Facing down the bullies


Why parents, schools and children themselves must know the hows and whys

Huafrid Billimoria, who is pursuing a Master’s degree in Social Work, has been bullied for most of his life. As someone with dyslexia, Billimoria went through hell in school and college. “The bullies would tell me to lick their shoes, slap me and make hideous comments. They went to the extent of insulting my parents, just because they knew I wouldn’t fight back. Maybe having dyslexia or me twitching was a reason they picked on me, but now that I am in a better place, I consider my bullies emotionally disabled,” says the 21-year-old.

The recent video of a Class X student being slapped by his peers, originally believed to have been an episode of bullying, kicked several schools into action to put preventive measures in place, especially since the child is said to have lost 25% of his hearing. But why do children turn to this exertion of power over peers in the first place? Dr Pervin Dadachanji, a Mumbai-based psychiatrist with a special interest in child and adolescent psychiatry, says, “It happens because the bully is in a position of power and uses that in a nasty way.”

Fun gone wrong

In college, an icebreaker session can turn into a conflict. Though ragging is banned, and the University Grants Commission of India imposed regulations in 2009 to curb ragging and has established a toll-free anti-ragging helpline, it still continues to be a nightmare for freshers across universities.

Pourushasp Mehta, now 27, who is a communication specialist, recollects, “I remember in the first week of college, when I was sitting with my friends in the cafeteria, we noticed a group of senior students bullying the juniors. I saw them coming towards us. My friends avoided them and moved away,” he remembers. However, Mehta decided to tackle them head-on. When they tried to push and intimidate him, he smiled back in return, he says. “The senior students group was impressed with the way I handled the situation and offered me their friendship.”

Not everyone is lucky. The impact of ragging can have long-lasting effects on kids, says Dr Zirak Marker, child and adolescent psychiatrist, based out of Mumbai. The victims are often irritable, refuse to go to school and have disturbed sleeping and eating patterns. Often, “they turn to social media to gain back their self-worth,” he says.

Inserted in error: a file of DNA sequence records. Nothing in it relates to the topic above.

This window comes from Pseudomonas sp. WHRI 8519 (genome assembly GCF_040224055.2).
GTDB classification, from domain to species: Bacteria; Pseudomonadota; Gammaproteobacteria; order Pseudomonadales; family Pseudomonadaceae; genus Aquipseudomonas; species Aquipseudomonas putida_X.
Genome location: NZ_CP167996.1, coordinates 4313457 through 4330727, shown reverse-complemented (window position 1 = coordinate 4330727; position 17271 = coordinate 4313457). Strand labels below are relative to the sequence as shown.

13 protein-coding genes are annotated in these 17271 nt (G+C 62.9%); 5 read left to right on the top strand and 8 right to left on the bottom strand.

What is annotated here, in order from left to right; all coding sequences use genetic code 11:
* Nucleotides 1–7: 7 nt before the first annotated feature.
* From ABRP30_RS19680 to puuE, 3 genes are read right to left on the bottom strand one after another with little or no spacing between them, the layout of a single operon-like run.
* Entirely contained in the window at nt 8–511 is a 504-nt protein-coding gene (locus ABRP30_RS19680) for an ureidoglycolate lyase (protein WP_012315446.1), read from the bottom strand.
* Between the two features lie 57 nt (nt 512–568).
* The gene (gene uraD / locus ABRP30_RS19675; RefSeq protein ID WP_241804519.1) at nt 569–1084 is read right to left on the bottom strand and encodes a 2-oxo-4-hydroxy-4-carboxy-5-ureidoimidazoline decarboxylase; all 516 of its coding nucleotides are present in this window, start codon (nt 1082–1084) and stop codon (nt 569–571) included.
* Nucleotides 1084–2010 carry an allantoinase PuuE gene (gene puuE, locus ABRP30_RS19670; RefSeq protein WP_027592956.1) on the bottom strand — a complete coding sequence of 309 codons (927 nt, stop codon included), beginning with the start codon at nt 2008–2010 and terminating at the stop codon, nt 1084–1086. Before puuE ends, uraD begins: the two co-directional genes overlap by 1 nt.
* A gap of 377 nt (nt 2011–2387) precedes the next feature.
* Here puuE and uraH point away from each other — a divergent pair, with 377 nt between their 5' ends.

In extreme cases, victims who undergo severe ragging can have a complete breakdown and Post Traumatic Stress Disorder (PTSD). Dr Harish Shetty, a Mumbai-based psychiatrist, says, “Victims might get disturbed with the images of ragging and suffer from psychosis throughout life, which can disrupt their career and future,” he says.

The psyche of the bully

Research says that many bullies have serious psychological conflicts stemming from family issues and have no idea how to deal with it. Bullying thus becomes a personality trait. According to psychologist Seema Hingorrany, many bullies have been through serious negative experiences and have deep psychological scars. “They bully others as that is the only coping method they seem to have,” she says. Dr Dadachanji agrees. “The bullies could have a self-esteem problem; he feels good about himself when he mistreats another. Or he could be undergoing trauma at home — violence from a parent or sibling or any other conflict at home. He may also be a part of a group and will bully to fit in with the gang,” he says. At the end of the day, “There is a need to understand that the bully is also troubled and needs help just as much as the victim does,” says Dr Marker.

All is not lost

The victims must be reassured that their happiness does not depend on another person’s treatment of them and that someone else’s behaviour is not their fault or weakness. Being able to talk about it is important. “Kids who are victims must be encouraged to confide in parents, teachers and even siblings and friends and not suffer alone. Kids also need to be taught in schools, colleges and at home that they should never be a bystander,” says Dr Indu Shahani, President and Chairperson of ISDI, ISME, ISDI-WPP and ex-principal of HR College of Commerce and Economics, Mumbai.

Ragging left a negative impact on Billimoria. “Negativity helped me become the person I am today. Despite that, there are moments when anxiousness wells up in me because of what I have gone through,” he says. He channelised his negativity by working out in the gym and doing things that he loved, like listening to music. “I dealt with the situation by being positive. I started taking care of myself. I lost weight, started looking good, feeling better, took training in mixed martial arts, attended counselling sessions,” he says.

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Printable version | Jan 29, 2020 1:47:14 PM |

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